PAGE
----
On 7 April a Murrayfield crowd of 37,881 watched Edinburgh beat Toulouse 19-14 in the quarter-final of the Heineken Cup.
It was the first time one of Scotland's pro-teams had qualified for the semi-final stage of Europe's premier club competition.
The man who scored most of the home side's points that day was stand-off Greig Laidlaw, notching one conversion, a drop-goal and three penalties.
He also captained the side on that famous occasion.
Since then, Laidlaw has kicked Scotland to victory against Australia and was at number 10 for the following successes against Fiji and Samoa.
Now it's the Heineken Cup that is foremost in the skipper's mind.
On Saturday, Laidlaw will lead his side once again, this time against Saracens.
Last Friday, however, in a match which was marred by too many stoppages and the home side's inability to overcome the stuffiness of their opponents.
Not ideal preparation.
"It was a long weekend, put it that way," sighed Laidlaw.
"We never did our job right on Friday. I truly believe that the boys can turn up and do it right: negate that Saracens' threat."
Saracens come to Murrayfield with a miserly defensive record and Laidlaw knows they will pose threats across the pitch.
"The forwards, their defence and their kicking game; that's the three main areas," he explained.
"We need to combat that with our forwards, good attack, escort their kickers and show good discipline. We can't let them get three, six, nine easy points and start pulling away from us."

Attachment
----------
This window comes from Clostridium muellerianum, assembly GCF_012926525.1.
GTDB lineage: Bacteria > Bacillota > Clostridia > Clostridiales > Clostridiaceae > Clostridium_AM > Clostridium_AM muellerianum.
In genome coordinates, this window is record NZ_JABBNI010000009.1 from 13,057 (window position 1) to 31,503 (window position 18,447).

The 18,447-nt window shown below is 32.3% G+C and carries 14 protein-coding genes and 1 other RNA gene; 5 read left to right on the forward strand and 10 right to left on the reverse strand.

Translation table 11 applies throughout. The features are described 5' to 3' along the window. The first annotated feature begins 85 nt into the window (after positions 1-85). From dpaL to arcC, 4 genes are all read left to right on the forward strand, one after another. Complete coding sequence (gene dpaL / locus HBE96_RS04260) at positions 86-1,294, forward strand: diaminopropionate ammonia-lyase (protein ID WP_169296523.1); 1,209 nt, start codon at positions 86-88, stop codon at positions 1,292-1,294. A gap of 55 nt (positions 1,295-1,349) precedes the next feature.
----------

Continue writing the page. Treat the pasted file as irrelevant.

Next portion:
Despite victories at home to Zebre and away to Cardiff, Edinburgh's league season has failed to catch light.
It's a disappointment for Laidlaw but according to him it won't affect performance on Saturday.
"It's very annoying but it won't prey on my mind by the time the game comes along," he said.
"We need to be firmly focussed on the job in hand. We're better than we've shown but it's about results at the end of the day.
"As a team we need to understand that we have to do the job to the best of our ability week in, week out."
Last season, and the team should benefit from the experience gained.
"We won a lot of tight games in the pool stage last year," Laidlaw added.
"It was good to manage these games and see them out. We've nothing to fear once again. We're looking forward to the game and looking to play the style of game that Edinburgh like to play."
The responsibility for game-management doesn't fall entirely on the shoulders of the number 10 but does a game like this bring added pressure?
"I'm the stand-off; that's my job," he replies. "I believe I do my analysis well.
"I look at Saracens inside out. I know where they're strong and where they're weak. I can paint a mental picture.
"Once all the preparation is done, take it into the game and back yourself."
It's often said that Laidlaw has a rugby brain. He can adapt to changing circumstances and, crucially for a stand-off, he can put the players around him into good positions.
He's also an astute kicker.
So, how far does he think Edinburgh can go in this year's tournament?
"If we do our job right, there's no reason we can't repeat what we did last year," he said.
"For us it's one game at a time. It has to be that way, given the tournament format.
"If we lose our first two games then you're all but out the competition. First game up is huge, second game we go to Thomond Park to play Munster. You don't want to go there needing to win. It's a challenge we're all looking forward to."
The memory of more than 37,000 fans at Murrayfield for that Toulouse match in April is still fresh in Laidlaw's mind. With that level of expectation comes pressure but it doesn't faze the nephew of former Scotland scrum-half Roy Laidlaw.
"People expect us to do well in these games; that's a good thing," he smiles.